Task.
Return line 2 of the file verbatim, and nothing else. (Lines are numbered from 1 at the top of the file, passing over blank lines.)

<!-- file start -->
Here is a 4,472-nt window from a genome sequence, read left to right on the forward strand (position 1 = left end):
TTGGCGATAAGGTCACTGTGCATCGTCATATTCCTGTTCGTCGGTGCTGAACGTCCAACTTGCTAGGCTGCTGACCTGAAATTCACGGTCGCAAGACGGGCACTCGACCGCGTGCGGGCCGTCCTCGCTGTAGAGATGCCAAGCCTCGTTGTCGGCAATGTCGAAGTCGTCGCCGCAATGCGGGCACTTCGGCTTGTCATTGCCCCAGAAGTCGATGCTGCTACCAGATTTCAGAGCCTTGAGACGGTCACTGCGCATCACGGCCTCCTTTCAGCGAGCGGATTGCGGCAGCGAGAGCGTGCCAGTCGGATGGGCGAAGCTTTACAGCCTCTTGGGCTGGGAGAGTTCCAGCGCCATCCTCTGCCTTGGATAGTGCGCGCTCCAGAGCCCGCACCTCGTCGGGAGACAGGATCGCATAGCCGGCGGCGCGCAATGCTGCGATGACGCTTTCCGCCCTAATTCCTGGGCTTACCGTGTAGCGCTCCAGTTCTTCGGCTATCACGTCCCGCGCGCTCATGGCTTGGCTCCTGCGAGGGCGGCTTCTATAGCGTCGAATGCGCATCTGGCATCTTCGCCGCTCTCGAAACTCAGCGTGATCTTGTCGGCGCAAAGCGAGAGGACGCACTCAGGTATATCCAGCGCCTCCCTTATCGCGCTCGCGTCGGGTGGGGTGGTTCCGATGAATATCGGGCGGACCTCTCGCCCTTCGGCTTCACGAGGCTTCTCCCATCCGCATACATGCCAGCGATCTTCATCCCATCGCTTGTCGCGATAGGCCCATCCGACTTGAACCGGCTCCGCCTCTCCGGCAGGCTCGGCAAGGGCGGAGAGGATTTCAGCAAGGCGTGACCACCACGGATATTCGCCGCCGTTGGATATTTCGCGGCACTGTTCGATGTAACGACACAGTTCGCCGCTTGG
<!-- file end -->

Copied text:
TTGGCGATAAGGTCACTGTGCATCGTCATATTCCTGTTCGTCGGTGCTGAACGTCCAACTTGCTAGGCTGCTGACCTGAAATTCACGGTCGCAAGACGGGCACTCGACCGCGTGCGGGCCGTCCTCGCTGTAGAGATGCCAAGCCTCGTTGTCGGCAATGTCGAAGTCGTCGCCGCAATGCGGGCACTTCGGCTTGTCATTGCCCCAGAAGTCGATGCTGCTACCAGATTTCAGAGCCTTGAGACGGTCACTGCGCATCACGGCCTCCTTTCAGCGAGCGGATTGCGGCAGCGAGAGCGTGCCAGTCGGATGGGCGAAGCTTTACAGCCTCTTGGGCTGGGAGAGTTCCAGCGCCATCCTCTGCCTTGGATAGTGCGCGCTCCAGAGCCCGCACCTCGTCGGGAGACAGGATCGCATAGCCGGCGGCGCGCAATGCTGCGATGACGCTTTCCGCCCTAATTCCTGGGCTTACCGTGTAGCGCTCCAGTTCTTCGGCTATCACGTCCCGCGCGCTCATGGCTTGGCTCCTGCGAGGGCGGCTTCTATAGCGTCGAATGCGCATCTGGCATCTTCGCCGCTCTCGAAACTCAGCGTGATCTTGTCGGCGCAAAGCGAGAGGACGCACTCAGGTATATCCAGCGCCTCCCTTATCGCGCTCGCGTCGGGTGGGGTGGTTCCGATGAATATCGGGCGGACCTCTCGCCCTTCGGCTTCACGAGGCTTCTCCCATCCGCATACATGCCAGCGATCTTCATCCCATCGCTTGTCGCGATAGGCCCATCCGACTTGAACCGGCTCCGCCTCTCCGGCAGGCTCGGCAAGGGCGGAGAGGATTTCAGCAAGGCGTGACCACCACGGATATTCGCCGCCGTTGGATATTTCGCGGCACTGTTCGATGTAACGACACAGTTCGCCGCTTGG